4. Credits rolled at the end Morgan, and I got an answer to No. 3.  The director of the film was Todd Scott. I start wondering. Up comes the executive producer, Ridley Scott. Interweb confirms Todd’s the son of the director of Blade Runner. Not only are deadly robot-android-synth movies and shows an industry, they’re a family business.

Ursula gets noticed

awizardofearthsea1stedWithin the past two weeks, The New Yorker and The Nation have published long features on Ursula K. Le Guin. They’re following the New York Times back in the summer. One wonders why the house organs of the chattering classes picked now. She’s 87, after all. She’s been published since the early sixties. It may be because the Library of America put out a collection of her work. That’s happened to extremely few living authors. Philip Roth is the only other one alive right now.

The magazines waited this long, I’m sure, because Le Guin’s body of work includes much imaginative fiction (or science fiction and fantasy, if you will). That may be, but The Left Hand of DarknessA Wizard of Earthsea and The Lathe of Heaven are stamped with greatness. They are NOT stamped “literary,” however. Rather they carry the taint of genre. You can even read in the New Yorker’s subhead—”The literary mainstream once relegated her work to the margins. Then she transformed the mainstream”—as an attempt to cover tracks. If she did transform the mainstream, she started doing it waaaaay back in 1968. In our present, I watch as literary fiction continues to swallow itself, searching for, if I understand the purpose of the exercise, the meaning of meaning becoming the meaning. Not the story. Not life lived.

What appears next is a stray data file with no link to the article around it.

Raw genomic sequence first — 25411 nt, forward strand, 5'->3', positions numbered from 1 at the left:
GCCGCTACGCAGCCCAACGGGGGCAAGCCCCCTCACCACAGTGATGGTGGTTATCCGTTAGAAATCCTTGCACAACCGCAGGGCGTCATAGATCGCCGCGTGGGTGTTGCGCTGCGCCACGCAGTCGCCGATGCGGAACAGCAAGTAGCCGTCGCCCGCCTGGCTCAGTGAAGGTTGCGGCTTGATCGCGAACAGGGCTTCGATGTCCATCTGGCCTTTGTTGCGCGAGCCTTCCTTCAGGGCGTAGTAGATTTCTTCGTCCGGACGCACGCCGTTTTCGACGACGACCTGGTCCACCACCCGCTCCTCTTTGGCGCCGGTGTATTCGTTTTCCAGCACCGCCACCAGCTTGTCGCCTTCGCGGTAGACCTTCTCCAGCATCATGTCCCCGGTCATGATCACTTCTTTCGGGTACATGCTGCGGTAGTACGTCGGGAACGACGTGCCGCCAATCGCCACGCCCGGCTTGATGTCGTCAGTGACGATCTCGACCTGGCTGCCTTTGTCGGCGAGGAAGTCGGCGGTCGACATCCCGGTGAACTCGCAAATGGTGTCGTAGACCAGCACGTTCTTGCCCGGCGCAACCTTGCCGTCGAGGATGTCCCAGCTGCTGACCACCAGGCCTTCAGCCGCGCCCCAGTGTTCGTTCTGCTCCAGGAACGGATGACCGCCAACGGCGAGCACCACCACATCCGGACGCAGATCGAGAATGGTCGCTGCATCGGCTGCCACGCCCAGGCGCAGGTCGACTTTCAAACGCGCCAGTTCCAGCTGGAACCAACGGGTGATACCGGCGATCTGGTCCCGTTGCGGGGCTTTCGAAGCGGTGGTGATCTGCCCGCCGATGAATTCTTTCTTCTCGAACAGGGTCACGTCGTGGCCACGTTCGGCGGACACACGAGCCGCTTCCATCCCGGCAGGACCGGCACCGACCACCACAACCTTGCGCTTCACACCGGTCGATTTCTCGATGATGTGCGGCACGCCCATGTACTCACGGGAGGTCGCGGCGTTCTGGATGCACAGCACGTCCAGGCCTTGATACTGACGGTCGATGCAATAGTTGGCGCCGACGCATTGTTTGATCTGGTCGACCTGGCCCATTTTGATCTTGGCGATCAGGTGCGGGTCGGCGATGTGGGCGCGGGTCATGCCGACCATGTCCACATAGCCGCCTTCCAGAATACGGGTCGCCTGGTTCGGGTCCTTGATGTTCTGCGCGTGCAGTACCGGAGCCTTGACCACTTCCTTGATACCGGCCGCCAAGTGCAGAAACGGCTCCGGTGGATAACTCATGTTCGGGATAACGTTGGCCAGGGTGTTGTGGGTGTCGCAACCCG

Our grandest publications have finally noticed Ursula in her ninth decade. Her books will be here long after the sum total of all the novels reviewed by the Times and The New Yorker and The Nation this year.

Camel Press Announces the October Release of A BLACK SAIL, by Rich Zahradnik: A Corpse Surfaces as Boats Fill the Harbor for NYC’s Bicentennial

Camel Press logo

Seattle, WA—On October 1, 2016, Camel Press will release A Black Sail ($15.95, 264 pages, ISBN: 978-1-60381-211-5), by Rich Zahradnik, book three of a mystery/thriller series featuring newsman Coleridge Taylor and set on the mean streets of Manhattan and surrounding boroughs in the ’70s. While covering Operation Sail in 1976, Taylor witnesses a heroin-laden corpse being fished out of the New York Harbor and concludes the woman was a pawn in a drug war.